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Jewish Heritage: The Oral Histories - Cuba Family Archives

MEMOIRIST:            ISAAC WISE

INTERVIEWER:      UNKNOWN

LOCATION:             ATLANTA, GEORGIA

DATE                        UNKNOWN

Transcript (PDF)

BIOGRAPHY

Isaac Wise (Weiss) was born Izchak Visgardiski in the small village of Vendziogola, Lithuania on April 1, 1910. He had six siblings. After he completed his schooling in the nearby city of Kovno, he became a successful salesman. In 1936, he married Rachel Lager. The couple had one child and enjoyed a happy life until the Germans invaded Lithuania in the summer of 1941.

Isaac was soon working as a forced laborer and the family was confined to the Kovno ghetto. Isaac and Rachel were able to get extra rations working as a carpenter and domestic servant. Towards the end of the war, Isaac was evacuated to the Stutthof concentration camp and then to Dachau near Munich, Germany. From there, he was sent on a death march south toward the Alps. After narrowly escaping execution, Isaac and the other survivors of the march were liberated by the American Army.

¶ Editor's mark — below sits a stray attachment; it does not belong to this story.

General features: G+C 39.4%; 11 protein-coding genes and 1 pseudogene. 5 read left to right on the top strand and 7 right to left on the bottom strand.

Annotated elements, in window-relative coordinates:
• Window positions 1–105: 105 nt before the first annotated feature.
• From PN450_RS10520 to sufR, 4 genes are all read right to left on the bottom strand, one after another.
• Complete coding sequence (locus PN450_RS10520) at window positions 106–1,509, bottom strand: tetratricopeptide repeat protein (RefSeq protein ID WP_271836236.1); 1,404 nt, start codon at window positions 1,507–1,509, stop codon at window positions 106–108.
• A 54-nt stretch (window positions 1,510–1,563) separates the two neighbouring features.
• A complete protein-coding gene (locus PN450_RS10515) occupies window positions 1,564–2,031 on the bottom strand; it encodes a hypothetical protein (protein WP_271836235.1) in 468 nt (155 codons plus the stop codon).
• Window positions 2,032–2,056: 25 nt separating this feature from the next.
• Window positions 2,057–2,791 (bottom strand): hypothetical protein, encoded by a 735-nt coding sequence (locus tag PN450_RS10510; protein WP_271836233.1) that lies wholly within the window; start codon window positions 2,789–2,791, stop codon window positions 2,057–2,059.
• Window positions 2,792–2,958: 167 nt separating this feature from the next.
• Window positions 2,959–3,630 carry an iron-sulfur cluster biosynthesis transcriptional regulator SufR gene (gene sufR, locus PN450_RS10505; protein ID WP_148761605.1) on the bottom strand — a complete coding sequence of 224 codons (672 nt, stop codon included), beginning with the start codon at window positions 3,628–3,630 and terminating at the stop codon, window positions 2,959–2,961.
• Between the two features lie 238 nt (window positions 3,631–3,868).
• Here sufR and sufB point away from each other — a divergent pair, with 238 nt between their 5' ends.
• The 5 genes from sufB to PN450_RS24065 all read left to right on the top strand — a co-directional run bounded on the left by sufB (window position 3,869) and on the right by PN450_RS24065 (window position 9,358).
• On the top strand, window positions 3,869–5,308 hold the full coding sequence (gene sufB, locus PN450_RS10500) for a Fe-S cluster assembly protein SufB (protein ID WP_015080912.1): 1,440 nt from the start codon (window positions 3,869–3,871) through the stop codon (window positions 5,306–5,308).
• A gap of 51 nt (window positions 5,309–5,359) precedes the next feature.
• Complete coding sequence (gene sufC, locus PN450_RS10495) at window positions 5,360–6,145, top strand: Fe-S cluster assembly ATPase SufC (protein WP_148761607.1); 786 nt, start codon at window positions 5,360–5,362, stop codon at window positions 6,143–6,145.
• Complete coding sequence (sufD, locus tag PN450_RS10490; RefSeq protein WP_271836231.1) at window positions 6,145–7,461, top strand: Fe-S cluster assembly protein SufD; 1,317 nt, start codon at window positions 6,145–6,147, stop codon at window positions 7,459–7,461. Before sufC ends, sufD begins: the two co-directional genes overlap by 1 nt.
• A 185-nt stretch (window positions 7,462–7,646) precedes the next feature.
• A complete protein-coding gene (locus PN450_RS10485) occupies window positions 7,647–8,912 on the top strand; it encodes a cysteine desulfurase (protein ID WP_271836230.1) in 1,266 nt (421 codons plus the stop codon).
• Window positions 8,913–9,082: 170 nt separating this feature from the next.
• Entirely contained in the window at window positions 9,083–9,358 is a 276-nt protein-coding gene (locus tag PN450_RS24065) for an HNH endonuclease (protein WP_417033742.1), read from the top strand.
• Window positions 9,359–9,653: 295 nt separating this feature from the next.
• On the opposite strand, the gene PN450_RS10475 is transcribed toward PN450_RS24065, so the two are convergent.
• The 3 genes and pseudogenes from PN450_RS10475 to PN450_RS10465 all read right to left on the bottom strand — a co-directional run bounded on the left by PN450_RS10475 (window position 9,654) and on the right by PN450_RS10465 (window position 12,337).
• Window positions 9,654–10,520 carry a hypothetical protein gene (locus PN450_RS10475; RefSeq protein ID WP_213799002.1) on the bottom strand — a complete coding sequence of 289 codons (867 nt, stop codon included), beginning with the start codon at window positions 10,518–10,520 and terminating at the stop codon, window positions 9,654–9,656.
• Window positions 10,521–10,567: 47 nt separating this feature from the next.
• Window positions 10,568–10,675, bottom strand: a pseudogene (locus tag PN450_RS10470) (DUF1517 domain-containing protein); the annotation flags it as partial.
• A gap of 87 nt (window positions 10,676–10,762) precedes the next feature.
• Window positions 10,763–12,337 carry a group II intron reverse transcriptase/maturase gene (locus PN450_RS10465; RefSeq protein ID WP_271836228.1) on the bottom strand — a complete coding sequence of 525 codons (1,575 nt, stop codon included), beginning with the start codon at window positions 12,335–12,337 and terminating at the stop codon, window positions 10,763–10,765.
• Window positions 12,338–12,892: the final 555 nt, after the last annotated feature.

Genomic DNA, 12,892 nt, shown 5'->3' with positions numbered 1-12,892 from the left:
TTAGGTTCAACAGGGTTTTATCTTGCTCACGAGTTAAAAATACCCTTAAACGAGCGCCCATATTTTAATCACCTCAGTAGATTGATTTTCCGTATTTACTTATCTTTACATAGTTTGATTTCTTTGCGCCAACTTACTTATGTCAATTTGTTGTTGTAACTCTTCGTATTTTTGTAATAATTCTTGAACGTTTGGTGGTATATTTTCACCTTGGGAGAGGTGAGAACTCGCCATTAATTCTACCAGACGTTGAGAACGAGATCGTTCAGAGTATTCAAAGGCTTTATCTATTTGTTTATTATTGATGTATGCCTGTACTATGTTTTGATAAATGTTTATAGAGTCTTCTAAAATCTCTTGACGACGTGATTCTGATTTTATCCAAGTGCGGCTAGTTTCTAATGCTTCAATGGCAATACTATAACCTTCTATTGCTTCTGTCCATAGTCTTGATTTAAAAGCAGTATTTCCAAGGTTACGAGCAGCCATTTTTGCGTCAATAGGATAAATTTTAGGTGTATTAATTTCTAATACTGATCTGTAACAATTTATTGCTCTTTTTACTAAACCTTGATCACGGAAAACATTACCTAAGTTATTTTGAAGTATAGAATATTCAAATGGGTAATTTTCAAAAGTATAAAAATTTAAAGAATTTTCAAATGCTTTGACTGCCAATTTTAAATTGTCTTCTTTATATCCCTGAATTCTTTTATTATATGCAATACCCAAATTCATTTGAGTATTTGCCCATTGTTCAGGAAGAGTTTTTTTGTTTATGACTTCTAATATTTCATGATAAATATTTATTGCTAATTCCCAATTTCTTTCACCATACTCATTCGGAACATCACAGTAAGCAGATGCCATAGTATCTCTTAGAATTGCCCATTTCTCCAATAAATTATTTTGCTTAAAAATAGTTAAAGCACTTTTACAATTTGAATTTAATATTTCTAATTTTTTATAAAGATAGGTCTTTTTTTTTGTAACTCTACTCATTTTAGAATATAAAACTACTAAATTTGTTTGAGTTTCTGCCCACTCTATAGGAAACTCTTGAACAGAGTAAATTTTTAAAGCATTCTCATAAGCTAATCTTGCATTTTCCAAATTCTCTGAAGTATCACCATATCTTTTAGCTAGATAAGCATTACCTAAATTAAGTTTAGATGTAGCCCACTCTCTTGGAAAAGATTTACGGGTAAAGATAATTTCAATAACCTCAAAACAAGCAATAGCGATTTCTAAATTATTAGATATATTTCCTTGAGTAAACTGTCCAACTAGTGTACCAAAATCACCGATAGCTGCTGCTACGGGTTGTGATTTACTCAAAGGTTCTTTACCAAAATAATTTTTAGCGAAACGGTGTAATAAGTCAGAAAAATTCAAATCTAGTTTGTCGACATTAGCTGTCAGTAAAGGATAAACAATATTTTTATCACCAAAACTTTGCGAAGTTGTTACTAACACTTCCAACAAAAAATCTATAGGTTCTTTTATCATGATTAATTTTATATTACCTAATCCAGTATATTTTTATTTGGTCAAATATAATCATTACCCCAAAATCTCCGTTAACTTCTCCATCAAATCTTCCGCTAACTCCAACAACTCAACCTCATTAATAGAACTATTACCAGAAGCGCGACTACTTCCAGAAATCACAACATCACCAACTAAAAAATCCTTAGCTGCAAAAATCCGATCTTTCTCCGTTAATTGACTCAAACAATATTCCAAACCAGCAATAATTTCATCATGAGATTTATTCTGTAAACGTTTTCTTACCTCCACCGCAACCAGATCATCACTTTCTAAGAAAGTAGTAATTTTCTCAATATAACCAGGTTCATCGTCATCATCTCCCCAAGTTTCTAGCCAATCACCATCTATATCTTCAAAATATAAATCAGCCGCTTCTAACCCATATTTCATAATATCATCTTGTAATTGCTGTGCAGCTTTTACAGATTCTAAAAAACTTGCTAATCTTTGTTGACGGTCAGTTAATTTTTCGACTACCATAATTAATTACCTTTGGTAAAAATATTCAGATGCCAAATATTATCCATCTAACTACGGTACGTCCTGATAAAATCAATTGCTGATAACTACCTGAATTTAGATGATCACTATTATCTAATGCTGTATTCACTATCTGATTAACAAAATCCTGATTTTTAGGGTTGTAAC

While recovering in a former military hospital, Isaac was reunited with his brother, Sam. Isaac soon learned his wife had also survived and was in Lithuania. Isaac traveled to Poland and was soon reunited with Rachel. No other family members survived.

In 1949, Isaac and Rachel came to the Untied States and began a new life in Atlanta, Georgia. When Isaac’s brother and his wife, Ida (also a Holocaust survivor), joined them later that year, Isaac and Sam opened Wise Brothers Grocery. Rachel and Isaac had two children. Isaac died in 2002 and Rachel died in 2011.

Scope of Interview:

Isaac talks about Vendziogola, Lithuania, the village he was born in, his family and attending school in Kovno, Lithuania. He recalls a happy life as he began a career as a salesman and married. Isaac recounts the German invasion of Lithuania in 1941. He describes the anti-Jewish attacks he witnessed. Isaac explains being sent to the Kovno ghetto, the roundups that took place and working as a forced laborer. He talks about being sent to Stutthof and Dachau and finally on a death march. Isaac recounts his experiences at liberation. He contrasts the cruelty, fear, and hunger he experienced with the occasional kindness that helped him survive. Isaac details his recovery after the war and reuniting with his brother in Munich, Germany and later with his wife in Lodz, Poland. He explains how pretending to be a carpentry got him and his wife extra food. The interview concludes with Isaac detailing how many of his family were killed and his fear of contemporary antisemitism in America.

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